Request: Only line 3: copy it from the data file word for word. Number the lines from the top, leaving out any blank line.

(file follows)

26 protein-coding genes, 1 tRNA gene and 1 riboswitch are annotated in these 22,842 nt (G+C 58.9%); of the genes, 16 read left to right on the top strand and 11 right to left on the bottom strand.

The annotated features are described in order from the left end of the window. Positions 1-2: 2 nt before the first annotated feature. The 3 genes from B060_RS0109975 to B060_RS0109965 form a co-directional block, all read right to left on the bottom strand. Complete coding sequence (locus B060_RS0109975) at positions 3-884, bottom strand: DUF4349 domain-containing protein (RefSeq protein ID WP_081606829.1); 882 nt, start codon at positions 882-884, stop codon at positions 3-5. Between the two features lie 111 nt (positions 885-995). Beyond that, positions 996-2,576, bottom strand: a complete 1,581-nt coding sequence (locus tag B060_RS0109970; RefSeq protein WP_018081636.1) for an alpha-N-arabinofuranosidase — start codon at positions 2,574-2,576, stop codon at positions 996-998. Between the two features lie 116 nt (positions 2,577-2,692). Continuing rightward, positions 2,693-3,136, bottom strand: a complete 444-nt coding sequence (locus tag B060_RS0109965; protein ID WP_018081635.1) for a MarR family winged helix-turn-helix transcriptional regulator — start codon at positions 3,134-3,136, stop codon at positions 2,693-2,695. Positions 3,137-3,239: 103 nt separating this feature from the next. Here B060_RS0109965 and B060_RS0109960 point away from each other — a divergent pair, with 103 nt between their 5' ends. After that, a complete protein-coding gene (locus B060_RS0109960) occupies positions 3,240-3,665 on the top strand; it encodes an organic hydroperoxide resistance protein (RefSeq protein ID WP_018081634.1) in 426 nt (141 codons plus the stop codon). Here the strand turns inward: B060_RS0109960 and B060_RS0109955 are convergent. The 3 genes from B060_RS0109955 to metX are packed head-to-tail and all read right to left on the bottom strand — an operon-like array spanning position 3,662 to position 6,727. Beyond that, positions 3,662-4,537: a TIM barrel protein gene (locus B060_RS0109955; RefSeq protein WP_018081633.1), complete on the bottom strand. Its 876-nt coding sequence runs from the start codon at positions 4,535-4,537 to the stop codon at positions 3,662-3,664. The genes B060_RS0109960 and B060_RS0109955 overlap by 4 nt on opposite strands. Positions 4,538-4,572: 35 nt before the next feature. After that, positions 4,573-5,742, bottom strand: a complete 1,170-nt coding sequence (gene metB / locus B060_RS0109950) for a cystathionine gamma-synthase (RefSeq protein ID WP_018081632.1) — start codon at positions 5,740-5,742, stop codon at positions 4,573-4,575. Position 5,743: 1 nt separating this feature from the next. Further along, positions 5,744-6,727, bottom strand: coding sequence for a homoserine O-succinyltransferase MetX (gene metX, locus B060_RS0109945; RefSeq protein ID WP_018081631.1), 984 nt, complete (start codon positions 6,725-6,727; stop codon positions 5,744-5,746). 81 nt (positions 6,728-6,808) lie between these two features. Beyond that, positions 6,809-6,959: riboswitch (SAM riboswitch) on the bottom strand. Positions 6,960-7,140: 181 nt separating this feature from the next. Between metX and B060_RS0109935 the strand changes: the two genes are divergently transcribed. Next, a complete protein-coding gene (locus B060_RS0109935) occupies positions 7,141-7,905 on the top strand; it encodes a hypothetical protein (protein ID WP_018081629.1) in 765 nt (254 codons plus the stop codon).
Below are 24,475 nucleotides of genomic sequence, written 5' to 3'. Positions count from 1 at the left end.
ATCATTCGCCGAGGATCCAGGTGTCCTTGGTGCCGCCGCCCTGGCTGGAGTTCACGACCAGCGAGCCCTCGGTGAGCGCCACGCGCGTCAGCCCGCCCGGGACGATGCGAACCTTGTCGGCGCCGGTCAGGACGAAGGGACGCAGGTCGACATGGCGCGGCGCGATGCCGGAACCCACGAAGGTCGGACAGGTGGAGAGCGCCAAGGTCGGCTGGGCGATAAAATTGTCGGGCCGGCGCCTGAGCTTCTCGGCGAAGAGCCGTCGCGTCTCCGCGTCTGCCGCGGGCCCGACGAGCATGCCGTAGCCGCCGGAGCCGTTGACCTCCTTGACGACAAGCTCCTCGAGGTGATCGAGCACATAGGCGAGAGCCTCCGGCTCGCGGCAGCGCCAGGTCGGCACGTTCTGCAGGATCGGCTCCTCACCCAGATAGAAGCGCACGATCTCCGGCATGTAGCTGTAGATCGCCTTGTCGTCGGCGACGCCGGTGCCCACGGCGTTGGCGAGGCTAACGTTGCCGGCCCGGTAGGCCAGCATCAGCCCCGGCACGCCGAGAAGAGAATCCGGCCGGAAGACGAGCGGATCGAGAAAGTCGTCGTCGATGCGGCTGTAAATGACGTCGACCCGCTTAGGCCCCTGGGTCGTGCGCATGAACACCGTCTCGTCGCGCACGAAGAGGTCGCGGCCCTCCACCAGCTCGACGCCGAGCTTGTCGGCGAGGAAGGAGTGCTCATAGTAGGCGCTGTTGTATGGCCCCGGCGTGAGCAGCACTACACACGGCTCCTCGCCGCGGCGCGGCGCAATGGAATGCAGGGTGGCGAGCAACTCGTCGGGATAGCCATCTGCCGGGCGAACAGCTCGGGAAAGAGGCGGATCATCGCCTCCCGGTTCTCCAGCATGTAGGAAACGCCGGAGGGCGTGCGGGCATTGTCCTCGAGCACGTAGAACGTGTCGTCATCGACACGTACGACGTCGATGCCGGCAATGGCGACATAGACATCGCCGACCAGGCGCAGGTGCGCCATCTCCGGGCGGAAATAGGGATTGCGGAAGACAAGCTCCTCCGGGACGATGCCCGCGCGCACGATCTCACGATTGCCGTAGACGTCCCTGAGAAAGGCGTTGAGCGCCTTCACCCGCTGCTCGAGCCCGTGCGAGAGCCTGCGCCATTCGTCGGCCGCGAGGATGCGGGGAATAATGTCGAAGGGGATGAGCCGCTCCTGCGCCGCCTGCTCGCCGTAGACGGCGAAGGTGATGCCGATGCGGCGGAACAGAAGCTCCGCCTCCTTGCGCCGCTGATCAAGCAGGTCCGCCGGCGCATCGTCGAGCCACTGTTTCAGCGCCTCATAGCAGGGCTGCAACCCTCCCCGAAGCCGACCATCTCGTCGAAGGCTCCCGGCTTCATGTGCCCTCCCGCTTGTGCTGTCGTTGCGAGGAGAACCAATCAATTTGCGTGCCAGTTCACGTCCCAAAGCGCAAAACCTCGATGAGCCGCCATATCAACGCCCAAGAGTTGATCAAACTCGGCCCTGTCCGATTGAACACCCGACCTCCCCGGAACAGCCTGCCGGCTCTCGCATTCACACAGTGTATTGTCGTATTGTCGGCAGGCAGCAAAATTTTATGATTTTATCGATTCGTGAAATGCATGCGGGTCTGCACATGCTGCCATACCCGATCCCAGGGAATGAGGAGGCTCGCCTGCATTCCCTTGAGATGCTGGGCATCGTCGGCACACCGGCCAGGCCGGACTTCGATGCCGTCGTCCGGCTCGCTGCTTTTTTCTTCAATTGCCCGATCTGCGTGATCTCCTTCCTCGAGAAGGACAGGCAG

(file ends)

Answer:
Below are 24,475 nucleotides of genomic sequence, written 5' to 3'. Positions count from 1 at the left end.